These numbers have varied widely, week to week but the trend of claims being significantly higher than the same week last year has been persistent. Texas, with a huge and somewhat more diversified economy has improved since April as the price of oil rebounded and stabilized, and the state showed a year to year decline in the week ended May 30. But the following week Texas again had more claims than last year.
In the June 13 week, 11 states had more claims than in the same week in 2014. That was down from 12 the prior week, but up from 10, 4 weeks earlier. This number fluctuates widely week to week with many states near even. At the end of the third quarter of 2014 just 5 states showed an increase in claims year to year. At the end of 2014 that had increased to 8. In early April this year the number had risen to 22. So there has been some moderation in this trend as the oil collapse has leveled off.
The 22 states that were higher in early April gives us a benchmark to watch, similar to an advance decline line in the stock market. If the number of states showing a year to year increase in claims should exceed 22, it should be an indication that the national trend of decreasing claims is reversing. That could be an advance warning of a big stock market decline as well.
I track the daily real time Federal Withholding Tax data in the Wall Street Examiner Professional Edition. The year to year growth rate in withholding taxes in real time is now running +5.8% in nominal terms. The growth rate has been remarkably consistent around 6% over the past couple of months.
The June 12 week was the reference week for the May payrolls survey. The numbers for that week showed a year to year gain of +6.4%, which compares with a year to year gain of +5.4% in the May reference week. The daily data suggests that withheld taxes for that week did not grow as much, but it would still mean that jobs growth was about the same in June as in May. Whether the cockamamie seasonally adjusted headline number reflects that reality or not is a crapshoot. It takes the BLS 7 revisions of the SA data over 5 years to fit it to the actual trend. The first release is hit or miss.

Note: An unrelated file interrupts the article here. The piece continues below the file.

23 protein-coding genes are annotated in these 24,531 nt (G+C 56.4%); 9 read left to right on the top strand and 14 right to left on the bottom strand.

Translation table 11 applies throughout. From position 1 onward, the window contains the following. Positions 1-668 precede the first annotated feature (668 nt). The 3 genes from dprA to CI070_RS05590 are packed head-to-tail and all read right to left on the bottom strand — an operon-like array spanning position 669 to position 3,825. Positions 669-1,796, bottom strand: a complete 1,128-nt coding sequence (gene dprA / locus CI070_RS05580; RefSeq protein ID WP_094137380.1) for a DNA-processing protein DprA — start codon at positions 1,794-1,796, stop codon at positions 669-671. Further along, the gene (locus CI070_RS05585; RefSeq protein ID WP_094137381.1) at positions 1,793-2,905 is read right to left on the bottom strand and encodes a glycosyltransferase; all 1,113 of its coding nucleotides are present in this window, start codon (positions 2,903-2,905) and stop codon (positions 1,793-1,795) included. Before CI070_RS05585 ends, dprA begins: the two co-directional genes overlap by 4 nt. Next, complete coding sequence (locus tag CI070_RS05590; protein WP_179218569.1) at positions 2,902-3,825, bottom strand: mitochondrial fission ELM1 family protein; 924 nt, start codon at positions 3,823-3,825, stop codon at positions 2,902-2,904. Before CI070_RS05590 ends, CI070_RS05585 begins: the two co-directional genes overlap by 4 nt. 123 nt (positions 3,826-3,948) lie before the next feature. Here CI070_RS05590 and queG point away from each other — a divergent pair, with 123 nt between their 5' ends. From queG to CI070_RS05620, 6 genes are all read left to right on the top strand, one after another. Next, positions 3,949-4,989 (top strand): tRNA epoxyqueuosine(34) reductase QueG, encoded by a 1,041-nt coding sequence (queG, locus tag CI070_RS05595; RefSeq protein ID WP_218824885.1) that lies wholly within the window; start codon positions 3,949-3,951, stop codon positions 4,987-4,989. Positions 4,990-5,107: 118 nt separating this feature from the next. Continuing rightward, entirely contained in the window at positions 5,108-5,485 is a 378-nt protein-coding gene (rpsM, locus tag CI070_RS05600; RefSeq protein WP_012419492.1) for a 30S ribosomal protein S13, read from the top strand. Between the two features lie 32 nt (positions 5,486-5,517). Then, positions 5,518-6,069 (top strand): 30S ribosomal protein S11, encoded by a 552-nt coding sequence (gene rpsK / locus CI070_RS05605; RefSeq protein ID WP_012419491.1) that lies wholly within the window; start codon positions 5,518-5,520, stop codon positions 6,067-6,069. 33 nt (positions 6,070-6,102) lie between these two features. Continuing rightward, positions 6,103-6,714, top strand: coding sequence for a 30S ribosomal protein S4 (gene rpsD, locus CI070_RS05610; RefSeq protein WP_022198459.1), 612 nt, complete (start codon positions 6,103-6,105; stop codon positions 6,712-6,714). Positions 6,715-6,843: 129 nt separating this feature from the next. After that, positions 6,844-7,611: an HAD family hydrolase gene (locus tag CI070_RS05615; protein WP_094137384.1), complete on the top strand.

Assuming that the SA headline number is a reasonable representation of the actual trend, it would move the Fed closer to attempting a rate increase, especially now that CPI data has begun to catch up to reality.
The Fed’s favored measure of inflation, PCE, just released, suppresses the measurement of inflation even more than CPI. That would put the Fed even further behind the curve in recognizing that inflation is running much hotter than the official measures show. The Fed knows that, and has inserted weasel words into its various propaganda releases that it will raise rates as long as the Fed thinks that inflation is moving toward the 2% target. It does not actually need to be at the target. The Fed is prepared to ignore the official measures because the members realize that they’re bogus.
The Fed will use or ignore whatever stats it wants depending on whether they fit its preconceived narrative, which is “We’re gonna try to raise rates at least once this year, and if that doesn’t work, we’ll think of an excuse not to do it again, because raising rates is really data dependant depending on which data dependably supports our narrative, and which data we will ignore, because it all depends on dependably dependant official data, none of which is dependable.”
The actual claims data, and actual withholding data, show the financial engineering bubble economy is still at full boil. This will continue to encourage the Fed to engage in the charade of pretending to raise interest rates sooner rather than later, but only because they have conditioned the market to expect it, a conditioning that they now regret they had undertaken. So now the Fed is saying, “just once and then we’ll see.” They’re walking back expectations now because they know they will have problems getting rates to go up. I cover that subject in depth in your weekly Money-Liquidity Pro reports.